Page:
Over the weekend, we flagged a rather disconcerting statistic.
Through October 31, only 23% of global assets have managed positive returns in 2018. That’s according to BofAML, who looked at some 300 assets spanning equities, commodities, FX and credit.
As the bank’s Barnaby Martin observed, it is exceedingly rare that such a relative few asset classes would have logged positive returns in a given year outside of recessions or debt crises.
For Martin, it is not a coincidence that assets of all stripes are struggling “in a world of vanishing QE support.” We summed things up in the most straightforward manner possible:
For nearly a decade, investors have enjoyed a backstop from a never-ending, price insensitive bid emanating from a buyer armed with a printing press. That buyer is now pulling back (collectively speaking). The results will be predictable as legions of investors who long ago confused the generosity of their benefactors with their own supposed market acumen, will be forced to fend for themselves.
The next day, we followed up on that with a short post that featured the following chart:
Simply put: USD “cash” is now some semblance of viable when it comes to presenting an alternative to risk assets. Just as the nine-year global hunt for yield reverses course, short-end rates are rising in the U.S., sapping demand from risk assets. “TINA” is dead.
It’s important to note that this is playing out against the end of “Goldilocks”, the combination of synchronized global growth and well-anchored inflation that underpinned the low vol. regime and transformed everything into an expression of the carry trade.
In 2018, both the synchronous global growth story and the well-anchored inflation narrative have been called into question. Recent data appears to suggest that global growth is rolling over in the face of trade concerns and at least in the U.S., signs of inflation are mounting.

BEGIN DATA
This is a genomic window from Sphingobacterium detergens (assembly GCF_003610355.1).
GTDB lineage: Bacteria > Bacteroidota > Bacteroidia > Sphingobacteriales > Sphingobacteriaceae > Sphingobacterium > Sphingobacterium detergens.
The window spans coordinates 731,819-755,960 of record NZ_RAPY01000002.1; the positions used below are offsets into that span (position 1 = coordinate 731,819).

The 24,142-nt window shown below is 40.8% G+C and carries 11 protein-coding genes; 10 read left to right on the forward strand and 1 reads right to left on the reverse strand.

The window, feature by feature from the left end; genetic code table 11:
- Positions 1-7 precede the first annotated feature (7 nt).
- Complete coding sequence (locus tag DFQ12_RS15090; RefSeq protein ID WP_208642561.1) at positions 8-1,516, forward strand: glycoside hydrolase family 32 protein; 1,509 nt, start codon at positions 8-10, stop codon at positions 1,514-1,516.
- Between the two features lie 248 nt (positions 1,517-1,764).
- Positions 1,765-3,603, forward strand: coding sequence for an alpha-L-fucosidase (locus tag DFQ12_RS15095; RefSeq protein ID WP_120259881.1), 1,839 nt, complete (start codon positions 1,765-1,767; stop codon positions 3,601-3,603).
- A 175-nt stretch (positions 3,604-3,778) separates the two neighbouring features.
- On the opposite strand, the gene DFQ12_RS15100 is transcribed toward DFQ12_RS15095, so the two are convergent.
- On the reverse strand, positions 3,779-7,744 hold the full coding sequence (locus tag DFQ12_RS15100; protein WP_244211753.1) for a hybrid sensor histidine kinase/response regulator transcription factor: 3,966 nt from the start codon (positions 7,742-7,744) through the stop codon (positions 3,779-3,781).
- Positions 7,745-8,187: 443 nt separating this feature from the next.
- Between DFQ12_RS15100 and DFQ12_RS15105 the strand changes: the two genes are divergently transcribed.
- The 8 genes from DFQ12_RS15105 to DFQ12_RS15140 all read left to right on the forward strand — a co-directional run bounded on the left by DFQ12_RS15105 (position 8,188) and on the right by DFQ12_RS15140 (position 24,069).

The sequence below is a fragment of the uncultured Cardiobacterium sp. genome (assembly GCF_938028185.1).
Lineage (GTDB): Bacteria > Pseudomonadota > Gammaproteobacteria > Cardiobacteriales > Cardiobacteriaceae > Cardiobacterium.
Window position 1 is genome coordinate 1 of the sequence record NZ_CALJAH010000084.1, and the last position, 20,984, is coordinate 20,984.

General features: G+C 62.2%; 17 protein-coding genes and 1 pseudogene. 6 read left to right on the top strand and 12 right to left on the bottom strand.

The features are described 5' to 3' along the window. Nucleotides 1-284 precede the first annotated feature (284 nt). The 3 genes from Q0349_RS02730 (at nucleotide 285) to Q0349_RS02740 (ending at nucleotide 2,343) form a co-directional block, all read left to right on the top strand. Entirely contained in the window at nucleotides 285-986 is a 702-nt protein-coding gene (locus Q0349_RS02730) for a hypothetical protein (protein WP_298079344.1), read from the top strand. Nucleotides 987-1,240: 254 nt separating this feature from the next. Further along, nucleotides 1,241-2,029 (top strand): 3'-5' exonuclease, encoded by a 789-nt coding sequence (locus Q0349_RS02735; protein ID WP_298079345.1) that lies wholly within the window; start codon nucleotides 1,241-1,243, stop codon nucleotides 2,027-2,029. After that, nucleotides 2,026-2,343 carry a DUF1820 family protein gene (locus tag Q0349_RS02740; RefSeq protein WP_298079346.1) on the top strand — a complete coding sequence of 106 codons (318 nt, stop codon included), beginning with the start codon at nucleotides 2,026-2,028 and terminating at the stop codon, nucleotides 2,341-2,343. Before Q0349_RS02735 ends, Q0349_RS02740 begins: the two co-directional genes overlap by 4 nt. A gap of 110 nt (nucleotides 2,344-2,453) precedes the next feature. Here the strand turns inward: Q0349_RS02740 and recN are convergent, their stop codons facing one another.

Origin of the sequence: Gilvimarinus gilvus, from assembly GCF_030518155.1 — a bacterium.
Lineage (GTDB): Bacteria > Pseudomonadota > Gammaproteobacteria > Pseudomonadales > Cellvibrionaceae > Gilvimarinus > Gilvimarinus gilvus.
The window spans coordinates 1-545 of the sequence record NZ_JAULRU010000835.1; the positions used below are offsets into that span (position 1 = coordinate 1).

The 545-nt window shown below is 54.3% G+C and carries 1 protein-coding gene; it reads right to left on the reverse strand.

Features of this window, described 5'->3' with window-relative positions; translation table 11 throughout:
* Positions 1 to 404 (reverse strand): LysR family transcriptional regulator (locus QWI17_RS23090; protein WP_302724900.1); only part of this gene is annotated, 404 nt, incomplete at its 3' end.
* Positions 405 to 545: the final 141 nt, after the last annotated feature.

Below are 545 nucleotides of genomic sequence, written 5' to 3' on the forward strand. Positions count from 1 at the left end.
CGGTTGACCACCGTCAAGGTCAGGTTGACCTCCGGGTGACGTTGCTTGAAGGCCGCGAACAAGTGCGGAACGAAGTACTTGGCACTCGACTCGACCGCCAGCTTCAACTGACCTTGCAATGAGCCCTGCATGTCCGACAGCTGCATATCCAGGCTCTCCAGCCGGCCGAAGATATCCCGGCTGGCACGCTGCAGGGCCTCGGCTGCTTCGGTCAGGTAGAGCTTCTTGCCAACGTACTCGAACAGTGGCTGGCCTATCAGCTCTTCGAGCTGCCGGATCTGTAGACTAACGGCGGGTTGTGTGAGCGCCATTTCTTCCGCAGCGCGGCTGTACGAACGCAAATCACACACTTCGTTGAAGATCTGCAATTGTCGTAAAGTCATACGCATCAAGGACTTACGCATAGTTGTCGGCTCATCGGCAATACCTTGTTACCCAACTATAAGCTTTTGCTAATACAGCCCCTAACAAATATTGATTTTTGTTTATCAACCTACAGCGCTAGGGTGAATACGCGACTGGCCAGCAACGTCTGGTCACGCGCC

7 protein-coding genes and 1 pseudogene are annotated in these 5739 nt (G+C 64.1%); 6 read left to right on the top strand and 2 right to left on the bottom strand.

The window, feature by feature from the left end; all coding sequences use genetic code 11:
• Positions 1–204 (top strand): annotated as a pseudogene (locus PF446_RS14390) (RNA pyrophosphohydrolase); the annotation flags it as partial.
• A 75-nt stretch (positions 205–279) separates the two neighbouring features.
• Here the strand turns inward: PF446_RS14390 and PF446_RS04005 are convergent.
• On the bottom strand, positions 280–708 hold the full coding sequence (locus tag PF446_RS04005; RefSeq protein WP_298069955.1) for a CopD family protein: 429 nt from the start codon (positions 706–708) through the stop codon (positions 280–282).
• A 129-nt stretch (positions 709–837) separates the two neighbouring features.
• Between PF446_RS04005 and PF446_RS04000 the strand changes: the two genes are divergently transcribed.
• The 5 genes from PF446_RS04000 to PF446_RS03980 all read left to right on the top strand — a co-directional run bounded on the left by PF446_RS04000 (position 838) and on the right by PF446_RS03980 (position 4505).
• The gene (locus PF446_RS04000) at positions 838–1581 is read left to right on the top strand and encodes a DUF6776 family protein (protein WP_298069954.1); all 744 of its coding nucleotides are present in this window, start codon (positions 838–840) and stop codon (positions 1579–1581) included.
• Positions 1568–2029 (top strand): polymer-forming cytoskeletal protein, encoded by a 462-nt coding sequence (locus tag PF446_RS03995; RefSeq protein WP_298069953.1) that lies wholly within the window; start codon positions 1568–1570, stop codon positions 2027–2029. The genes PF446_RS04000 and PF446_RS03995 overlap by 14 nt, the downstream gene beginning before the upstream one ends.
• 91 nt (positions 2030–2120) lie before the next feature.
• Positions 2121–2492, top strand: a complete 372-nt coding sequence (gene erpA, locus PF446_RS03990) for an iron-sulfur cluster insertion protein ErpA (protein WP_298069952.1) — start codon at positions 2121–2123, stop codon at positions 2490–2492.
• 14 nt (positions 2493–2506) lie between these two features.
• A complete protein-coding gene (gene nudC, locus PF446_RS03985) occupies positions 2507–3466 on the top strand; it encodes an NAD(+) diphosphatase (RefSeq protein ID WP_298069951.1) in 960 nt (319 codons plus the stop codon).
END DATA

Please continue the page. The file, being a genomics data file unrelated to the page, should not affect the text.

“Last week’s survey indicators of global activity signal a fairly coherent message about global trade – the slowdown is accelerating”, Barclays warns, in a note dated Sunday.
The bank goes on to write that “in the US, Asia and Europe, the export orders component of PMIs came in weaker than expected and signaled even weaker export demand than in previous months”. It’s no secret that a decelerating Chinese economy and, by extension, the trade war, are casting a pall over the global economic outlook.
The worsening growth/inflation mix is bad news for risk assets. It’s impossible to overstate just how important (and how ubiquitous) the “Goldilocks” narrative was in 2017. Now, that narrative appears to be dead.
“Investors have faced a worsening macro backdrop YTD, which has pushed up risk premia across assets”, Goldman says, in a new note out Monday evening.
The bank contrasts this with last year when, as noted above, “most assets benefited from a ‘Goldilocks’ backdrop of accelerating, synchronized global growth but anchored inflation and rates.”
Goldman goes on to caution that their global Current Activity Indicator now sits at 3.6%, down from 5.2% last November. The bad news is obviously that the fiscal impulse and monetary policy support will wane in 2019. “At the same time inflation has picked up and US rates have increased further, both Fed funds and the US 10-year yields”, the bank adds.
What does it usually mean for U.S. equities when the growth/inflation mix sours? Well, nothing good. When the ISM is falling and CPI is rising, returns for the S&P are demonstrably lower historically speaking, while volatility is high (left pane below). Meanwhile, the distribution of returns during such periods is clearly unfavorable compared to other growth/inflation outcomes.
“There are more negative tails with a falling ISM, especially if the ISM falls below 50”, Goldman writes, describing the distribution in the right pane.
If you thought “Goldilocks” was just a throwaway meme, only useful to the extent it generated good headlines for the financial media, you were wrong. It was indeed a useful construct which had a lot of utility when it came to explaining the persistence of the low vol. regime.
But you know what they say: You don’t know what you’ve got ’til it’s gone.